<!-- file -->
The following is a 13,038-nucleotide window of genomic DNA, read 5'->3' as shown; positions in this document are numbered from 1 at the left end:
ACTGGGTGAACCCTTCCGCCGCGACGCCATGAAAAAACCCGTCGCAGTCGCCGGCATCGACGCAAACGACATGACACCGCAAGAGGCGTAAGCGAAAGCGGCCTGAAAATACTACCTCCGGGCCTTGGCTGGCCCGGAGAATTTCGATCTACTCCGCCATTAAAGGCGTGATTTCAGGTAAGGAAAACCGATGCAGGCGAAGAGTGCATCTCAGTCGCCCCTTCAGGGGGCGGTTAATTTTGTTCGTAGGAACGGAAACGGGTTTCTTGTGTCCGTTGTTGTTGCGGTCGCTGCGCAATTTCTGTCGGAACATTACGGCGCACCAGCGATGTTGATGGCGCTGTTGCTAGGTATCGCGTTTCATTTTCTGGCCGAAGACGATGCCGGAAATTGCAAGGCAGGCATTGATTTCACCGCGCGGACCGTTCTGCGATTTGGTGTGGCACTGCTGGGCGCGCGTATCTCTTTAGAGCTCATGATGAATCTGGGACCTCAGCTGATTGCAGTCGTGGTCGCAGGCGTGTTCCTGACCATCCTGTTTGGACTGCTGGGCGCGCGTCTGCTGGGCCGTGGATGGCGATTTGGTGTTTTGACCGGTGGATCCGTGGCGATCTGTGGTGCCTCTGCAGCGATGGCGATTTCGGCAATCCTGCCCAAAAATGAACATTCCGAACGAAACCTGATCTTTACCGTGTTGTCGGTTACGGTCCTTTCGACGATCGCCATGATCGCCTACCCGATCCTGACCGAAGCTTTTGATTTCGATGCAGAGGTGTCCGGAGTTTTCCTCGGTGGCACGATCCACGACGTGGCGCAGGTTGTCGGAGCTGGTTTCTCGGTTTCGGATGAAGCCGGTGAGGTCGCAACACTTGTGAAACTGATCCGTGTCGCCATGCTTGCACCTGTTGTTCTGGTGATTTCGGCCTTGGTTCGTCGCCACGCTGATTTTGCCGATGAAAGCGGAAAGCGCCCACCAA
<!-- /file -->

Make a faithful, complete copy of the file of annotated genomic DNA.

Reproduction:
The following is a 13,038-nucleotide window of genomic DNA, read 5'->3' as shown; positions in this document are numbered from 1 at the left end:
ACTGGGTGAACCCTTCCGCCGCGACGCCATGAAAAAACCCGTCGCAGTCGCCGGCATCGACGCAAACGACATGACACCGCAAGAGGCGTAAGCGAAAGCGGCCTGAAAATACTACCTCCGGGCCTTGGCTGGCCCGGAGAATTTCGATCTACTCCGCCATTAAAGGCGTGATTTCAGGTAAGGAAAACCGATGCAGGCGAAGAGTGCATCTCAGTCGCCCCTTCAGGGGGCGGTTAATTTTGTTCGTAGGAACGGAAACGGGTTTCTTGTGTCCGTTGTTGTTGCGGTCGCTGCGCAATTTCTGTCGGAACATTACGGCGCACCAGCGATGTTGATGGCGCTGTTGCTAGGTATCGCGTTTCATTTTCTGGCCGAAGACGATGCCGGAAATTGCAAGGCAGGCATTGATTTCACCGCGCGGACCGTTCTGCGATTTGGTGTGGCACTGCTGGGCGCGCGTATCTCTTTAGAGCTCATGATGAATCTGGGACCTCAGCTGATTGCAGTCGTGGTCGCAGGCGTGTTCCTGACCATCCTGTTTGGACTGCTGGGCGCGCGTCTGCTGGGCCGTGGATGGCGATTTGGTGTTTTGACCGGTGGATCCGTGGCGATCTGTGGTGCCTCTGCAGCGATGGCGATTTCGGCAATCCTGCCCAAAAATGAACATTCCGAACGAAACCTGATCTTTACCGTGTTGTCGGTTACGGTCCTTTCGACGATCGCCATGATCGCCTACCCGATCCTGACCGAAGCTTTTGATTTCGATGCAGAGGTGTCCGGAGTTTTCCTCGGTGGCACGATCCACGACGTGGCGCAGGTTGTCGGAGCTGGTTTCTCGGTTTCGGATGAAGCCGGTGAGGTCGCAACACTTGTGAAACTGATCCGTGTCGCCATGCTTGCACCTGTTGTTCTGGTGATTTCGGCCTTGGTTCGTCGCCACGCTGATTTTGCCGATGAAAGCGGAAAGCGCCCACCAA